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‘Pharmacy First could damage the already fragile workforce situation, if not introduced properly’

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Only 4% pharmacists surveyed said that they had confidence the sector could deliver the PFS alongside the existing workload 

Many frontline pharmacists have raised concerns about the hurried launch of Pharmacy First Service (PFS) in England amidst the many challenges currently facing community pharmacy, especially inadequate staffing.

To understand the reality of the sector’s preparedness for the introduction of the scheme, the Pharmacists’ Defence Association (PDA) recently conducted a survey.

Over 3,500 employed and locum pharmacists who work in England’s community pharmacies participated in the survey, which ran between 5 and 14 January.

After reviewing all the data and comments, it was found that nearly 70 per cent of respondents strongly agreed/agreed with the principle of Pharmacy First.

While 84 per cent agreed that the scheme could improve patient care, up to 77 per cent respondents stated that it could improve professional fulfilment for pharmacists.

However, 87 per cent of the participants strongly agreed/agreed that the new service could damage the already “fragile” workforce situation, if it is not introduced or resourced properly.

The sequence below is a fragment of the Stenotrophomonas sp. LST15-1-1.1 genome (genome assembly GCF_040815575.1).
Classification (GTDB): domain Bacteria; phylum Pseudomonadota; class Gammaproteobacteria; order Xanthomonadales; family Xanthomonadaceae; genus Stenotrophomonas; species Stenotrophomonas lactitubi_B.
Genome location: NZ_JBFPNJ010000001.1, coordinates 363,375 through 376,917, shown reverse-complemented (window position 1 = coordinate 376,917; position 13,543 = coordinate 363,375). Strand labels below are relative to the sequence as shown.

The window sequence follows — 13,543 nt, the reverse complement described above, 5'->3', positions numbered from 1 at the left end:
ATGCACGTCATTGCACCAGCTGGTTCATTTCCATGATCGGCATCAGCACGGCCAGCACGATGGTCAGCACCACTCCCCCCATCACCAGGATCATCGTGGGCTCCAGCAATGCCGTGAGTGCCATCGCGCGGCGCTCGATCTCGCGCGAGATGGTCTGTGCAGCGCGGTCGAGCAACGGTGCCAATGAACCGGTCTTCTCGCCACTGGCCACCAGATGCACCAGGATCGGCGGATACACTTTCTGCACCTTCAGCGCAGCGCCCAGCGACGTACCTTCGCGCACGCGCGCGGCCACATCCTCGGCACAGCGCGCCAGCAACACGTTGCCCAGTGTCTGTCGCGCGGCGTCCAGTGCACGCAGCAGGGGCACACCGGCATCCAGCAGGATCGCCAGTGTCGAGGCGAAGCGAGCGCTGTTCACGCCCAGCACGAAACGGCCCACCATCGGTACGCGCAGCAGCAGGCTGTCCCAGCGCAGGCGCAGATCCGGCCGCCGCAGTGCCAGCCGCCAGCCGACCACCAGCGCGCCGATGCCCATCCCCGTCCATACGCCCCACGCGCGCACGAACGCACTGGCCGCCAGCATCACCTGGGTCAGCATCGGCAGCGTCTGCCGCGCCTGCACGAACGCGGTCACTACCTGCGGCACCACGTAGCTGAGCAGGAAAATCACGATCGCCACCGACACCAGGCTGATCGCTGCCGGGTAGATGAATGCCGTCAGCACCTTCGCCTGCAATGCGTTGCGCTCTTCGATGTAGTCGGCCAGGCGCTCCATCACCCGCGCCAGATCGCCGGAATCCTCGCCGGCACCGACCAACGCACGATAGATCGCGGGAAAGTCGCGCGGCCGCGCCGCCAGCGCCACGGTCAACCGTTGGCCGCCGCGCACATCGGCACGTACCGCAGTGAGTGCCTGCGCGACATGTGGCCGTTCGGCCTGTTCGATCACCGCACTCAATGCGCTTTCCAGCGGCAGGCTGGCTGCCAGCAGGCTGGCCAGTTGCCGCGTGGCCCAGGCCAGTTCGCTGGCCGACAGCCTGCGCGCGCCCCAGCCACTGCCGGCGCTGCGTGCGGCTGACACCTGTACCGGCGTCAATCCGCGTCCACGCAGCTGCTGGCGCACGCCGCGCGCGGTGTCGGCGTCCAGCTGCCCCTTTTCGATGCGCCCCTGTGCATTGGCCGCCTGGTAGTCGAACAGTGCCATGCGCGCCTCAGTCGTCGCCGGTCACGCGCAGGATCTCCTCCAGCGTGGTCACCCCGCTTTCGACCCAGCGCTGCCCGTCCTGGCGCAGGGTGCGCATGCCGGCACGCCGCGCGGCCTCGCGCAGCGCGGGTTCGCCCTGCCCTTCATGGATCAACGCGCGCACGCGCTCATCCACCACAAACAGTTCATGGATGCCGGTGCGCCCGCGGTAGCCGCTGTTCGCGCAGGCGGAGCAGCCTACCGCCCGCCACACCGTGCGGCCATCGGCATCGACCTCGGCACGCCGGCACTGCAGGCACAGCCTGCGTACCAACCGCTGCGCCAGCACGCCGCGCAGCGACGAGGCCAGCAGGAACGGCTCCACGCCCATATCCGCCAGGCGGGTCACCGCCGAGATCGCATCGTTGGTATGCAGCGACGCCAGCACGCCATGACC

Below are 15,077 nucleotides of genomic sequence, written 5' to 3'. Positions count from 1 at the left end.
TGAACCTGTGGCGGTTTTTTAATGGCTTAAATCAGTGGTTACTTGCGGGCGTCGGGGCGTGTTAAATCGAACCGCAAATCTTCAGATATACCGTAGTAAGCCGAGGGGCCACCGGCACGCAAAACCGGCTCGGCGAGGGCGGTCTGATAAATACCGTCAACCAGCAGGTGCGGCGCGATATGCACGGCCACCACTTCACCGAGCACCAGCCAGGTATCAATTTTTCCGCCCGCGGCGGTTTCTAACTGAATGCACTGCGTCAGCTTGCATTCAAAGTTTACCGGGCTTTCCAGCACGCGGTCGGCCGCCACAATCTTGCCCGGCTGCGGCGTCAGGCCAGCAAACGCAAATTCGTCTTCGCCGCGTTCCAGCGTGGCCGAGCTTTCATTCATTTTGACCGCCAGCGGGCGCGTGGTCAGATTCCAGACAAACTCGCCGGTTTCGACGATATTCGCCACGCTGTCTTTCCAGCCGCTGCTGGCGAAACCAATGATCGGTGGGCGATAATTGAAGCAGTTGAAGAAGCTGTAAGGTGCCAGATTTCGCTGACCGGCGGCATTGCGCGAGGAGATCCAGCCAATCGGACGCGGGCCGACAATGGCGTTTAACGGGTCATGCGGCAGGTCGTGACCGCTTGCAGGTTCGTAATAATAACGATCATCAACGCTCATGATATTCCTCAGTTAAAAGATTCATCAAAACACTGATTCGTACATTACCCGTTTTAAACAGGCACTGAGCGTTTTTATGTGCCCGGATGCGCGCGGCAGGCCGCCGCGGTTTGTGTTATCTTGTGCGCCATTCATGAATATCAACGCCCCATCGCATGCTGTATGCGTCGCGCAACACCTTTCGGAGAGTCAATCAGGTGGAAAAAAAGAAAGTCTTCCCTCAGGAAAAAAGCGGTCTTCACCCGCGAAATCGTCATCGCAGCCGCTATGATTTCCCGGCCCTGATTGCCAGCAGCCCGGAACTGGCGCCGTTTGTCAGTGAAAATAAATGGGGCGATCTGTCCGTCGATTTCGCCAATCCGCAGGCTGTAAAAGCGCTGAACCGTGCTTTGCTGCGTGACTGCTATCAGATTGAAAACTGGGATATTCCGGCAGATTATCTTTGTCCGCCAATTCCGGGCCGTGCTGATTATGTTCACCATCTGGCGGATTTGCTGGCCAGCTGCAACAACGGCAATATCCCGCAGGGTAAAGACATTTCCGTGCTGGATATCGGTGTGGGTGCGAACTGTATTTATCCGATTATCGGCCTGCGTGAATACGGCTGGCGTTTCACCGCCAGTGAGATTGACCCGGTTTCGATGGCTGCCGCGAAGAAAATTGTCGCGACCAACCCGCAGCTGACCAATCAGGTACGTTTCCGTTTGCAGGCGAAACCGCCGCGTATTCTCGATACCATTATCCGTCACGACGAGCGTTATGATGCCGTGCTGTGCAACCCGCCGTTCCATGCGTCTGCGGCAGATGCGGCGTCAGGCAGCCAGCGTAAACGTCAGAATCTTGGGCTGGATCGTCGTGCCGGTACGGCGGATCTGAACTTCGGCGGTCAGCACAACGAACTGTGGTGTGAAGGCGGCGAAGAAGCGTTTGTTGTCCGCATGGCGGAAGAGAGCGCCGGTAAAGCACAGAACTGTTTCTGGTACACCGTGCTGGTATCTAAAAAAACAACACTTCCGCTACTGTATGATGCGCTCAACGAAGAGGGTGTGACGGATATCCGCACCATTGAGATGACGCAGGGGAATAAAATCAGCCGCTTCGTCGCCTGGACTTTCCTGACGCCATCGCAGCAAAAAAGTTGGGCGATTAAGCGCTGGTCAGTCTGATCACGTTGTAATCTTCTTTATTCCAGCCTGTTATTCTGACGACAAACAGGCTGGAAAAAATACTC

Overall, 66 per cent of respondents said that they were not confident that their pharmacy would be able to deliver PFS on 31 January given the current workload, and nearly 30 per cent were unsure they can do it.

Only four per cent of the pharmacists surveyed expressed confidence that the sector could deliver the PFS in addition to the existing workload on 31 January.

Many respondents were apprehensive that the additional demand for Pharmacy First consultations will result in an increase in their exposure to violence and abuse from members of the public when their expectations are not met.

PDA suggests changes to the introduction of PFS

The association shared the survey results to the NHS England and the Department of Health and Social Care (DHSC) in a meeting on 17 January, suggesting changes to the introduction of the scheme to support the patient and pharmacist experience in the early stages.

The PDA asked the CPhO for NHS England and senior DHSC officials to make the launch of the seven new services to be more gradual, so that the sector gets more time to prepare and, in this way, their exposure to abuse will be reduced.

Shortage of funding for community pharmacy has led to a reduction in pharmacy staffing levels, the association said, and suggested that “this vicious cycle needs to be broken and reversed if pharmacy is to reach its full potential.”

Community pharmacies will be provided funding for extra staff needed for delivery of Pharmacy First.

But the PDA argued that use of this funding is not being monitored by NHS England, and pharmacists have seen little in the way of extra resources being made available.

It has also warned of the severe staffing level shortages situation and its likely impact upon the safety of patients and pharmacists.

Despite the discussion with NHS England and DHSC, there hasn’t been any changes to the national launch plans of the scheme, which is scheduled to begin on 31 January 2024.

 

 

 

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